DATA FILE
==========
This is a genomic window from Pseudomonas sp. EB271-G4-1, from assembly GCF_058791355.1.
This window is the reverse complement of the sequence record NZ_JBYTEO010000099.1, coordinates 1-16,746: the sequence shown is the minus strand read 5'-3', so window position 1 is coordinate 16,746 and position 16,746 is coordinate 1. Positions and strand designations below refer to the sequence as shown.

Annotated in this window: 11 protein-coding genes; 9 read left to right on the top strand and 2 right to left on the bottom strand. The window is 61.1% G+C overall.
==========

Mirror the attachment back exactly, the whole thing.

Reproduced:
This is a genomic window from Pseudomonas sp. EB271-G4-1, from assembly GCF_058791355.1.
This window is the reverse complement of the sequence record NZ_JBYTEO010000099.1, coordinates 1-16,746: the sequence shown is the minus strand read 5'-3', so window position 1 is coordinate 16,746 and position 16,746 is coordinate 1. Positions and strand designations below refer to the sequence as shown.

Annotated in this window: 11 protein-coding genes; 9 read left to right on the top strand and 2 right to left on the bottom strand. The window is 61.1% G+C overall.